Fresh off a successful campaign to list polar bears as a threatened species, a conservation group is asking for similar protection for the bears' main prey.
The Center for Biological Diversity on Wednesday petitioned the National Marine Fisheries Service to list ringed seals and two other species — spotted and bearded seals — as threatened or endangered under the Endangered Species Act.
All three seal species live in the seas off Alaska's coast and depend on sea ice that is receding rapidly, according to the petition.
"Ice is essential for them to give birth and rear their pups," said Shaye Wolf, a biologist and the lead author of the petition. "They won't be able to reproduce without ice."
The seals also rely on ice for molting.
"They have to replenish their fur every year," Wolf said. "They rely on the safety of the sea ice to molt their fur."
Sheela McLean, a fisheries service spokeswoman in Alaska, said the agency had not received the petition Wednesday afternoon but is already reviewing seals. The conservation group petitioned the agency in December to list ribbon seals, and McLean said biologists were preparing status reviews for all four species. Each use sea ice in different ways, she said.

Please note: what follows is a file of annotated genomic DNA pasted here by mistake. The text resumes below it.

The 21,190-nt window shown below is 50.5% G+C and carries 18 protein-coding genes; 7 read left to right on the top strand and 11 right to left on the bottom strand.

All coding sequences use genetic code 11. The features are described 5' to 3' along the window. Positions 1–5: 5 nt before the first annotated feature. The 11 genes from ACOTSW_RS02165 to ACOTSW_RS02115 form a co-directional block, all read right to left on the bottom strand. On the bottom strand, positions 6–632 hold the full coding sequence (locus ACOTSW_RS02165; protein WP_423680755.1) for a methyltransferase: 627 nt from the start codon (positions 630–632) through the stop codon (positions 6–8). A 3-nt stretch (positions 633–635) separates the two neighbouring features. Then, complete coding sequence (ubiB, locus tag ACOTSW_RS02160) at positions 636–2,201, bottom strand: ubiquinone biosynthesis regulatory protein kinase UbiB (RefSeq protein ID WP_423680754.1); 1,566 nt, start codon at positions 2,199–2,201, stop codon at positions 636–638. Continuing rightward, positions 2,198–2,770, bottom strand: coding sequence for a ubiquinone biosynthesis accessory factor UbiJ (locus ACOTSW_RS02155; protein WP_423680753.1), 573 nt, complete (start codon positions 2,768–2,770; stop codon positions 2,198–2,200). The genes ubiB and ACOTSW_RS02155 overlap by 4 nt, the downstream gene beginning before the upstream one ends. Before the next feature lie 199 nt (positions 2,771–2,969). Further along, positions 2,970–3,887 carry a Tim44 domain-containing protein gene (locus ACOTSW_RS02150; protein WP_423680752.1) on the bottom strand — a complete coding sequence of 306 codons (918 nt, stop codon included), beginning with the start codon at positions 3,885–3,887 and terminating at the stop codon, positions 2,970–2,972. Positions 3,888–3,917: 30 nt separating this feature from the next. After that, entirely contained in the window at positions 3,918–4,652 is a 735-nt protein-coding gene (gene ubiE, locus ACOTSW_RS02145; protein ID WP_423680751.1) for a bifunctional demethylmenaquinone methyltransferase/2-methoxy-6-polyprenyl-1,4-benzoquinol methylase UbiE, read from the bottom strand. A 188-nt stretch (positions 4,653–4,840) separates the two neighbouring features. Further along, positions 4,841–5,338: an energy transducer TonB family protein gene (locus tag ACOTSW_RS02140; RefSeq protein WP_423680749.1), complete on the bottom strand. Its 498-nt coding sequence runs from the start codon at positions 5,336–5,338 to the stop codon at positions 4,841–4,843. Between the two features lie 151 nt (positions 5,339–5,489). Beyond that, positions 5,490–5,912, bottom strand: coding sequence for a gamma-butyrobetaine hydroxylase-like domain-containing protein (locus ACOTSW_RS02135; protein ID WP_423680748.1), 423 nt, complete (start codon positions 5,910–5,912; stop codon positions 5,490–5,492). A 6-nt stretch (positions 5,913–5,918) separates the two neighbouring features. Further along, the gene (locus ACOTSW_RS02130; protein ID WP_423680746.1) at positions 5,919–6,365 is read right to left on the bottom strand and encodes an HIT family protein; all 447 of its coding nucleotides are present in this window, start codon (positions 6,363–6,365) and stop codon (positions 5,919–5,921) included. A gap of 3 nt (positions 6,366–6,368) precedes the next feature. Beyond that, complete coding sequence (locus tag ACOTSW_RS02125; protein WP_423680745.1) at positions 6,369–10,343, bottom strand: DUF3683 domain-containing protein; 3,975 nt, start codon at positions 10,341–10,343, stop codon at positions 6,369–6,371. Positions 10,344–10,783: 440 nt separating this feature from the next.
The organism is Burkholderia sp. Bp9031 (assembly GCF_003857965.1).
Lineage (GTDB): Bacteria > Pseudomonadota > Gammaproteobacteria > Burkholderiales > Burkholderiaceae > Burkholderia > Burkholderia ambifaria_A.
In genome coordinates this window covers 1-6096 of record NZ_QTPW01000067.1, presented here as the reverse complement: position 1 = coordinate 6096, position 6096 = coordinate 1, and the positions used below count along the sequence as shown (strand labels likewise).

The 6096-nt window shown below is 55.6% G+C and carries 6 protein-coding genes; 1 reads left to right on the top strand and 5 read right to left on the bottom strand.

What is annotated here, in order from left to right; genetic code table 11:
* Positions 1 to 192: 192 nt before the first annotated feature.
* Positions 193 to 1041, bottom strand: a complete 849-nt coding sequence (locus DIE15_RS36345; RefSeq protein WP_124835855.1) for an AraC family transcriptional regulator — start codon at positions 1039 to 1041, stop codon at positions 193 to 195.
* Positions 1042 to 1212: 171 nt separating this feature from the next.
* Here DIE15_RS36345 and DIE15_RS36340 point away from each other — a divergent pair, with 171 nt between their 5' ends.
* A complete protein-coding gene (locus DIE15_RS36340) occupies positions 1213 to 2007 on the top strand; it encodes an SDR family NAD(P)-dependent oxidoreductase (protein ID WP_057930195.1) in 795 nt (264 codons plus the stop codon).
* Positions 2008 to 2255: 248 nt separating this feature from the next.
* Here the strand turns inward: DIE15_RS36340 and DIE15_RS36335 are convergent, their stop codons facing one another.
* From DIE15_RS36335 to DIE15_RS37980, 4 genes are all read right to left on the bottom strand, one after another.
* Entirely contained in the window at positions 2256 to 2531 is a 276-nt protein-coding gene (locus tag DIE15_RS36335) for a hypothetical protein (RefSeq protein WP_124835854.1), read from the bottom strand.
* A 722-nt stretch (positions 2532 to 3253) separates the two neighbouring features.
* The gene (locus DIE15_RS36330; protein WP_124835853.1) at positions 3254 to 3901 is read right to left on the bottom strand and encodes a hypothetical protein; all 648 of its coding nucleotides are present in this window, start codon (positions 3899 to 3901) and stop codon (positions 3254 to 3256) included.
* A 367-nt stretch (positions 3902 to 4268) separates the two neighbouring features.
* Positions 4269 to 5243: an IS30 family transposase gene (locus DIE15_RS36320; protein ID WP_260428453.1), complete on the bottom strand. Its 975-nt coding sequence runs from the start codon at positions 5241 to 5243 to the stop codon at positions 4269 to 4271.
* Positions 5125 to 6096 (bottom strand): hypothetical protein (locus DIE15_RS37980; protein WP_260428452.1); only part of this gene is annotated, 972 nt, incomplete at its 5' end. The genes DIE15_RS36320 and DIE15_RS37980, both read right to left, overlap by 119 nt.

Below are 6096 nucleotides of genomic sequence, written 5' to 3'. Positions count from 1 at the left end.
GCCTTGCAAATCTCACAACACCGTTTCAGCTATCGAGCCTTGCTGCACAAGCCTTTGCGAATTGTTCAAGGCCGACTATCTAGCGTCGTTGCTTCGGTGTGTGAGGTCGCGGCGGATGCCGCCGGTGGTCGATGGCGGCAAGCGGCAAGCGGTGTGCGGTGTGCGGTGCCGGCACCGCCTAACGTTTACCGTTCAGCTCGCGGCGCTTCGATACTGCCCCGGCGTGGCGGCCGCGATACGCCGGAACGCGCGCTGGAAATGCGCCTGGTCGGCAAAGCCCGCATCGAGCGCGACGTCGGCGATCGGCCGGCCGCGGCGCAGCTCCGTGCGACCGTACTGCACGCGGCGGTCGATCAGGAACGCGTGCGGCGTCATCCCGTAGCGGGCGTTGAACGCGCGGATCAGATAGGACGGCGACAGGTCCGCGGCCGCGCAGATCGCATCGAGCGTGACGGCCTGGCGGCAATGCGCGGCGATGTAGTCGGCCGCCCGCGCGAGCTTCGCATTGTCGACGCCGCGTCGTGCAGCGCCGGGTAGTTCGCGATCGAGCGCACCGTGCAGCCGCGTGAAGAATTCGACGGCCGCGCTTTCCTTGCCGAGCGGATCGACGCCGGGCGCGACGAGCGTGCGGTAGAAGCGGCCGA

The fisheries service is part of the U.S. Department of Commerce. Polar bears are managed by the U.S. Fish and Wildlife Service, part of the Interior Department.
Interior Secretary Dirk Kempthorne two weeks ago announced polar bears would be listed as threatened because of sea ice loss. The Center for Biological Diversity announced Tuesday it would sue to force the Interior Department to respond to its petition to list walrus as a threatened species because of threats from global warming and offshore petroleum development.
Wolf said warming is occurring at a pace exceeding predictions of the most advanced climate models. Winter sea ice declined in 2006 and 2007 to a minimum that most climate models forecast would not be reached until 2070, she said, and summer sea ice in 2007 shrank to record minimums.